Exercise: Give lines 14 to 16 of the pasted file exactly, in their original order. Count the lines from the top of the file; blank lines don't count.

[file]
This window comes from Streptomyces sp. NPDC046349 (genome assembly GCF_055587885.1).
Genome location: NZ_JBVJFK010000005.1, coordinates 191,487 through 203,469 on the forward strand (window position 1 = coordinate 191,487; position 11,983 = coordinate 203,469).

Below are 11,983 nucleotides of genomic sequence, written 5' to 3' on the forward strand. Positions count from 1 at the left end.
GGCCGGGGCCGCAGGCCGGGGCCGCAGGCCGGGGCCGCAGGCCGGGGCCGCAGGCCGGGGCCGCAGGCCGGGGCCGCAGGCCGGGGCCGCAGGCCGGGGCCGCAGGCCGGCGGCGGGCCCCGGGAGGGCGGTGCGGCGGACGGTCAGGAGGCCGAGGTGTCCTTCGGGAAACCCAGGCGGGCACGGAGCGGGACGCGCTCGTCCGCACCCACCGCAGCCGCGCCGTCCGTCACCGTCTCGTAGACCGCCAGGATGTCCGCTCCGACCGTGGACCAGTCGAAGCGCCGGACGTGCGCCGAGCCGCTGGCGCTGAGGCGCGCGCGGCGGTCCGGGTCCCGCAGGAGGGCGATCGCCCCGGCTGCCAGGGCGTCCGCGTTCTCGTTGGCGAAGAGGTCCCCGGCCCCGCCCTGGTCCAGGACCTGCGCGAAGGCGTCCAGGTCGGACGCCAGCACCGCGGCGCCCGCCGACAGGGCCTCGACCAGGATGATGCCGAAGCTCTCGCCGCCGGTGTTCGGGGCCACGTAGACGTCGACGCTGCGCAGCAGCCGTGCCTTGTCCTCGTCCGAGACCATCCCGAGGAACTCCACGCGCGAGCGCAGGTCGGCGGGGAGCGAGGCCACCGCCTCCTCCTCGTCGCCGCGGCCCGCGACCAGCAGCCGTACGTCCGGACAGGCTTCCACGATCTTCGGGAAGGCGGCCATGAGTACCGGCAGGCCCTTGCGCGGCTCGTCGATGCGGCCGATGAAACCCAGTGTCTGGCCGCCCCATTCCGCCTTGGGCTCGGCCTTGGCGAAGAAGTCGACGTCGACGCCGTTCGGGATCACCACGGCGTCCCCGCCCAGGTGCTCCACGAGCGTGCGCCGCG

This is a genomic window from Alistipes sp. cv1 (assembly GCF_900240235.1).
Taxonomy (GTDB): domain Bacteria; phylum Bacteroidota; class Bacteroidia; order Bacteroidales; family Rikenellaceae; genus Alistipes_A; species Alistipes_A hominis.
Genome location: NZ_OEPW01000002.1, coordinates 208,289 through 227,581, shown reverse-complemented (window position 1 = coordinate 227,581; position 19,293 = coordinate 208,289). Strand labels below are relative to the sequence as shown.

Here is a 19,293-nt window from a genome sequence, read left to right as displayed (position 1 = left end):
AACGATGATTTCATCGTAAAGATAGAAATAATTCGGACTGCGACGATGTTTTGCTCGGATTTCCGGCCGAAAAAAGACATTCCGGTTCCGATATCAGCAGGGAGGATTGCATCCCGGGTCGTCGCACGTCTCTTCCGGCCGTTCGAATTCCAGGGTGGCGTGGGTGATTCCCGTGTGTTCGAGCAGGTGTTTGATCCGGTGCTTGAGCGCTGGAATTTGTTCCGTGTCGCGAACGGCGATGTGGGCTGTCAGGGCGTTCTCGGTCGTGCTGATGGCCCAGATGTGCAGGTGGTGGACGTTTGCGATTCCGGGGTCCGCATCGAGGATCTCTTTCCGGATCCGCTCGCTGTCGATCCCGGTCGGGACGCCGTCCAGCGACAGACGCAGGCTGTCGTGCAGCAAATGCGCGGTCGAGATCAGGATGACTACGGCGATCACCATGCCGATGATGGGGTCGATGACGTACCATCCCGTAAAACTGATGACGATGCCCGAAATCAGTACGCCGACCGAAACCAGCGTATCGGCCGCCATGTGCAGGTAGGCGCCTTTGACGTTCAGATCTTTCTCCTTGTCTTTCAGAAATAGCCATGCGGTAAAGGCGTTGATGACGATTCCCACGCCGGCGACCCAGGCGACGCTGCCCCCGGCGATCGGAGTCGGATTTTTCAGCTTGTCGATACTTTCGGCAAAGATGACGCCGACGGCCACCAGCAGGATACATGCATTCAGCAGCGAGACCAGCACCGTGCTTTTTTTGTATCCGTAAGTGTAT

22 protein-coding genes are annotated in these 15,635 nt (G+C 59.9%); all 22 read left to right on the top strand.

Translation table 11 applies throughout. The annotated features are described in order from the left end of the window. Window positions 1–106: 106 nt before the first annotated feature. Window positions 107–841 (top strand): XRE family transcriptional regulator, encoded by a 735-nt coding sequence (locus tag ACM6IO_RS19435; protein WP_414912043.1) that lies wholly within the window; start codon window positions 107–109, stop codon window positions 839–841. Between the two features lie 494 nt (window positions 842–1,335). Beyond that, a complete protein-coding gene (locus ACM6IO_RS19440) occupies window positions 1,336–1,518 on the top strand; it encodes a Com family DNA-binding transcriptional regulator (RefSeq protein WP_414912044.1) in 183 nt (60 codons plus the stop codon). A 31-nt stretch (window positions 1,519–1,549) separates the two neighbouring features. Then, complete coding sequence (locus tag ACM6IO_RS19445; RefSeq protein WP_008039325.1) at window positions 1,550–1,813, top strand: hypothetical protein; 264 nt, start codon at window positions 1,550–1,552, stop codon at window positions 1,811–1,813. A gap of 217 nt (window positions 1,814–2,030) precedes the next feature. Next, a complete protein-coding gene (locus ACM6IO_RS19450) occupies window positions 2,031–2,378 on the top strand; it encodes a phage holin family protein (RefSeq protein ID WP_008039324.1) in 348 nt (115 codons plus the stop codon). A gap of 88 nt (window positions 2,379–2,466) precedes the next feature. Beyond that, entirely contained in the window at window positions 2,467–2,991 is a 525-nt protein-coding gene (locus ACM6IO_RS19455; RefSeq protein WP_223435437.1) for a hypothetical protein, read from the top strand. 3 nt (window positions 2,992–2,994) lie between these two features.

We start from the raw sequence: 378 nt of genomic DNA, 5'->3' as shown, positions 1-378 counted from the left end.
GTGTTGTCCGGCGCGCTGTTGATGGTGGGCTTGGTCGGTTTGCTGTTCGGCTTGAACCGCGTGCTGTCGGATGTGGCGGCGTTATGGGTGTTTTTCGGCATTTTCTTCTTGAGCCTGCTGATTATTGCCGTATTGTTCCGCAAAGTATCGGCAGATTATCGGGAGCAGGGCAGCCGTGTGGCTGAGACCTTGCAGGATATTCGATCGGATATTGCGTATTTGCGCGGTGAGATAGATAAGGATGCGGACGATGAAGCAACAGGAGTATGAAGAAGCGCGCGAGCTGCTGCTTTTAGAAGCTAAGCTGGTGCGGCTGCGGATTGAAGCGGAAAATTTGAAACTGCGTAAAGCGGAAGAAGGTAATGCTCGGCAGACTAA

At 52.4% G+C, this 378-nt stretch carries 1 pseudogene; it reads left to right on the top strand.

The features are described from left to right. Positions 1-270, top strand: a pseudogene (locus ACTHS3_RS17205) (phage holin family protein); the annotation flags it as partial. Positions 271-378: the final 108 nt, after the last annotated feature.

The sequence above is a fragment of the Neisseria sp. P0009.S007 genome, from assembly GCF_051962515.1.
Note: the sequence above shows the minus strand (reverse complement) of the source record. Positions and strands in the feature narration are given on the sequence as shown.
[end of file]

At 52.4% G+C, this 378-nt stretch carries 1 pseudogene; it reads left to right on the top strand.

The features are described from left to right. Positions 1-270, top strand: a pseudogene (locus ACTHS3_RS17205) (phage holin family protein); the annotation flags it as partial. Positions 271-378: the final 108 nt, after the last annotated feature.

The sequence above is a fragment of the Neisseria sp. P0009.S007 genome, from assembly GCF_051962515.1.